The concept was very simple: The player controlled their character by clicking on objects or places on the screen that they wished to interact with. Should there be some kind of connection, the story would progress sometimes for better and sometimes for worse. If there was no connection, nothing would happen. Each of these games were essentially tests of intelligence, reasoning, and creative thinking.
As you can see from this list, the point-and-click genre lent itself to multiple genres, from horror to adventure, comedy to fantasy, and more. One of the gem companies that issued forth many of these kinds of games was Sierra Entertainment, the creators of the Space Quest, Gabriel Knight, and Leisure Suit Larry titles, amongst a great many others.
And in , they introduced a supernatural horror title by the name of Phantasmagoria, which our own Daniel Kurland wrote about earlier this year. One of the top selling games of , it generated positive critical response and a fair share of controversy for its use of graphic violence, including a rape scene. CompUSA, one of the largest software retailers at the time, announced before its release that they would refuse to carry the title, although they never gave an official reason why.
A little more than a year later, a sequel would be released that had nothing to do with the first game aside. Much like how John Carpenter envisioned the Halloween series to be an anthology with unique and independent storylines, so too did Sierra see that being the path for Phantasmagoria.
Alas, that sequel did not do nearly as well as its predecessor and the short-lived franchise came to an end. Twenty years ago today, Phantasmagoria: A Puzzle of Flesh was released and I want to take this opportunity to recognize a game that was wildly ahead of its time, one that dealt with themes that popular mediums today are still trying to figure out.
Join me below as we meet protagonist Curtis Craig and follow his journey of pain, repression, guilt, and horror. The story of the game is rather simple. The player controls Curtis Paul Morgan Stetler , who is a young professional that works for Wyntech, a pharmaceutical company.
This is shown later in the game as he becomes involved with Therese, a woman who is involved in the local BDSM community. For example, why does it matter that Trevor is gay or that Therese is into bondage?
If you clicked on the right object or combined the right items in your inventory, a video would play that progressed the story along. These videos were full on cinematic presentations that were filmed in a studio with real actors and real sets.
This was unlike other games that used live actors overtop generated backgrounds, such as The 7th Guest or the first Phantasmagoria. As a result, the game felt far more like we were in control of a movie and it was up to us to figure out the next scene.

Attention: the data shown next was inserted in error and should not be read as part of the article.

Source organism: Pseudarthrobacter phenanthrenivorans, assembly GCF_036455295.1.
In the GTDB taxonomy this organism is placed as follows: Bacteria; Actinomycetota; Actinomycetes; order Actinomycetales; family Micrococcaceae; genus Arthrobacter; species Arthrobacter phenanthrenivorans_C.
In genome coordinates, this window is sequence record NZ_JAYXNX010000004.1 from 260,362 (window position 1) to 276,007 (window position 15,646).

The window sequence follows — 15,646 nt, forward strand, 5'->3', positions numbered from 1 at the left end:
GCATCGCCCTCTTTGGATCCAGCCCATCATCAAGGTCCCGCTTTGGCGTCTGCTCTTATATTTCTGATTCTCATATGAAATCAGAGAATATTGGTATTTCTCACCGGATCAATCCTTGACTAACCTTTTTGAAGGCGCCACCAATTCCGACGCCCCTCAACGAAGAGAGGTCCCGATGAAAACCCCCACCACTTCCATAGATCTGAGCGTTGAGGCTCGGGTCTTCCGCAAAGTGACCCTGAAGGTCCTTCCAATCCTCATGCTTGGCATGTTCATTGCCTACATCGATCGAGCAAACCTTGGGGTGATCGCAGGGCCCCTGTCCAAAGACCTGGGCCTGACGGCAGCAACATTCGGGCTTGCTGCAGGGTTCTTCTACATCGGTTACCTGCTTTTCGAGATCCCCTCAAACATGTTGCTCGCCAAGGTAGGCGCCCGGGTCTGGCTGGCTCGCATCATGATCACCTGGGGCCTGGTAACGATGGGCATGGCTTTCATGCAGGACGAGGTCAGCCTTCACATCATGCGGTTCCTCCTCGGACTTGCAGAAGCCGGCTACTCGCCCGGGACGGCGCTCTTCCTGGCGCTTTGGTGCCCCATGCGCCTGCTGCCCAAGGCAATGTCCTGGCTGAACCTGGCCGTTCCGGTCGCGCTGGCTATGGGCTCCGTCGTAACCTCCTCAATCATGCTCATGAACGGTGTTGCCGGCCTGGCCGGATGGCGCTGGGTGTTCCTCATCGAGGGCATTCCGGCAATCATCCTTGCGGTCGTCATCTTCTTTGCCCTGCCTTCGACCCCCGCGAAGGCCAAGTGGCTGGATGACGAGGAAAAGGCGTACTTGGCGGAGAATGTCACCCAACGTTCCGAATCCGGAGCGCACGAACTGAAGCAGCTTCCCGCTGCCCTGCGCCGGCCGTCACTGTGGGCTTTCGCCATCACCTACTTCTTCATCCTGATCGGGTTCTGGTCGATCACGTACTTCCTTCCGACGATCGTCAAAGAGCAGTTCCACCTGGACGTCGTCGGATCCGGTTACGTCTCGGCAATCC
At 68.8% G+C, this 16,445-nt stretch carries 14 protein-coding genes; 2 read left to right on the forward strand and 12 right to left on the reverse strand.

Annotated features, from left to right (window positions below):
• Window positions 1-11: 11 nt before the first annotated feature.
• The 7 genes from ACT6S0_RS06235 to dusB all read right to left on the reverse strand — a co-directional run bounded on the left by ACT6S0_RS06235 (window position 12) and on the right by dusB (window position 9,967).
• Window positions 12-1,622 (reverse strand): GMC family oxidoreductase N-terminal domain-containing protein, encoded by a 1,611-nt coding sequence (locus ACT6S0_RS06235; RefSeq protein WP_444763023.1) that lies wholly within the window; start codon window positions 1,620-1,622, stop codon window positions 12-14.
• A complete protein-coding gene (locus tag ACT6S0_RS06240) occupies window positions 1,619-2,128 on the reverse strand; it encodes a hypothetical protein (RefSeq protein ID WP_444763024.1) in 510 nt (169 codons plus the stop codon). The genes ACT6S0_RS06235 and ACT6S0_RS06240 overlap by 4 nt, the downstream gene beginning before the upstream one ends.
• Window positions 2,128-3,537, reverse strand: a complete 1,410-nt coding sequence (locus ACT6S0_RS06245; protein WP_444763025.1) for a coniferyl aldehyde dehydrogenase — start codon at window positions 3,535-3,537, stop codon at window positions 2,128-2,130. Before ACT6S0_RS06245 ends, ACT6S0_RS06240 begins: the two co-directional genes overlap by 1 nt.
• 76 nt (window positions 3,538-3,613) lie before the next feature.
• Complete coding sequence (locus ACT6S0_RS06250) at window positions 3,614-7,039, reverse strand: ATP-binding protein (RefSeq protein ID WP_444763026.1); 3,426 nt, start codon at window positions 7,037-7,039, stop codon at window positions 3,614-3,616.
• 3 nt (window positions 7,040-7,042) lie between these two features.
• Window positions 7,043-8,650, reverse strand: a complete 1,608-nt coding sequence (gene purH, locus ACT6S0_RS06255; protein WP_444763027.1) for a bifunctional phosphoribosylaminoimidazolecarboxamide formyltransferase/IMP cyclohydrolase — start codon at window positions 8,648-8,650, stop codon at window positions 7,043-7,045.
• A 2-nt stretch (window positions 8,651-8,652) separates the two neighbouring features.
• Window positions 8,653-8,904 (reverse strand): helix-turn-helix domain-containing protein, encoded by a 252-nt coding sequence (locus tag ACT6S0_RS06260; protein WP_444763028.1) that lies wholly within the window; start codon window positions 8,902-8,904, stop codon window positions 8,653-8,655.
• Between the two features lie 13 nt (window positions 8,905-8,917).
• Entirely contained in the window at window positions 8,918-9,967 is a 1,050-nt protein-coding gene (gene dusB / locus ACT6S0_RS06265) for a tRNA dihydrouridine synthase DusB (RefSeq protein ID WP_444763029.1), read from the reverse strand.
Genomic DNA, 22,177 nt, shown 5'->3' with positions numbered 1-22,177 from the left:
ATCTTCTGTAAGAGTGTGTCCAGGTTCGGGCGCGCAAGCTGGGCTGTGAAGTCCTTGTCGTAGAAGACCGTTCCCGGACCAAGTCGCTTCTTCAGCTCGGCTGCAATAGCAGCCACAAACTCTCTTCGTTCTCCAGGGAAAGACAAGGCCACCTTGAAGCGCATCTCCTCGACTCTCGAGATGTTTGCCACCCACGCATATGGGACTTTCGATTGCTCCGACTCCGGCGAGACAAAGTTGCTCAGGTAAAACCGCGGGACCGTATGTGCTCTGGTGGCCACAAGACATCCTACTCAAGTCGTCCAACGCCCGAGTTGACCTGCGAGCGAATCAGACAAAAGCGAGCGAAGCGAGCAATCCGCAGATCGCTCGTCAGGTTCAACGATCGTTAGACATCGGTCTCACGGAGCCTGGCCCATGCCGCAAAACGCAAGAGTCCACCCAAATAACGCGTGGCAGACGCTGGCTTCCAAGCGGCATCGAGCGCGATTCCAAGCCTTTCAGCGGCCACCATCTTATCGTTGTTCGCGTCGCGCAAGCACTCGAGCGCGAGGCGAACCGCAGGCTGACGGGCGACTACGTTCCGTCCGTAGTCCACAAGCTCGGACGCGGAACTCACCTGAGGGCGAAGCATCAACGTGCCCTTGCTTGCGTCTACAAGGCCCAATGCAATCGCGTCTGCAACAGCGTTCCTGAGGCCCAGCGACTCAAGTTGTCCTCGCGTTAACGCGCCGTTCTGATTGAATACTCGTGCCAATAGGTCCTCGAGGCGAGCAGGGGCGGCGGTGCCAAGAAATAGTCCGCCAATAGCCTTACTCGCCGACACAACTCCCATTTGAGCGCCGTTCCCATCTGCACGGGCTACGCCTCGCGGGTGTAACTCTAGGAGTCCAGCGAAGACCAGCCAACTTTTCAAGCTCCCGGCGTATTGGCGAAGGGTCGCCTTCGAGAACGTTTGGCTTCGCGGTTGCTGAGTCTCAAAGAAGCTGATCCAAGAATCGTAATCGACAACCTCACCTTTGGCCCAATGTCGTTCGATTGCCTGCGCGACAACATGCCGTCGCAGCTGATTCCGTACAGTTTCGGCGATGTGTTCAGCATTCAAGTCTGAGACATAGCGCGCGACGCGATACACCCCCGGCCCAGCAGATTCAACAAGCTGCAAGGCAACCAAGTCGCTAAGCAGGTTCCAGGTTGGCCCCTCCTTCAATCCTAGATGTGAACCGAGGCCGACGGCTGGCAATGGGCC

As the story unfolded, we find out that Curtis was abused as a child at the hands of his mother, who forced him to dress as a girl and physically assaulted him repeatedly. Players witnessed these flashbacks and had to endure the sight of a young boy being mistreated in horrifying ways. As these memories begin to resurface for Curtis, he begins to experience terrifying hallucinations, ones that infiltrate the world around him and make him question his sanity.
To top it all off, his coworkers are beginning to die in visceral and gruesome ways. While video games have never really hesitated in killing off characters, it was rare at the time to see something so realistic in the medium. Usually we were witness to pixelated characters meeting their demise, not something that would feel perfectly at home in a Clive Barker novel. Yes, the presentation of Phantasmagoria: A Puzzle of Flesh was already something taboo and shocking. But gore is something that the entertainment world was already rather used to.
By , we had films like Cannibal Holocaust, Day of the Dead, Maniac, Suspiria, and countless other horror films that gleefully splashed red across the screen.
Hell, even Robocop had heaps of gore! Rather, it was the serious and unflinching approach to sex and sexuality that set it apart from everything prior. He happily discusses his dating life and his attractions to Curtis, who has no problems or any sense of unease whatsoever. Later on, we find out that Curtis himself has been repressing his own bisexuality and is trying to find ways to come to terms with it and his attraction to Trevor. So now we have a side character that is gay and a main character that is bisexual, the former being, as previously mentioned, revolutionary, while the latter was simply unheard of.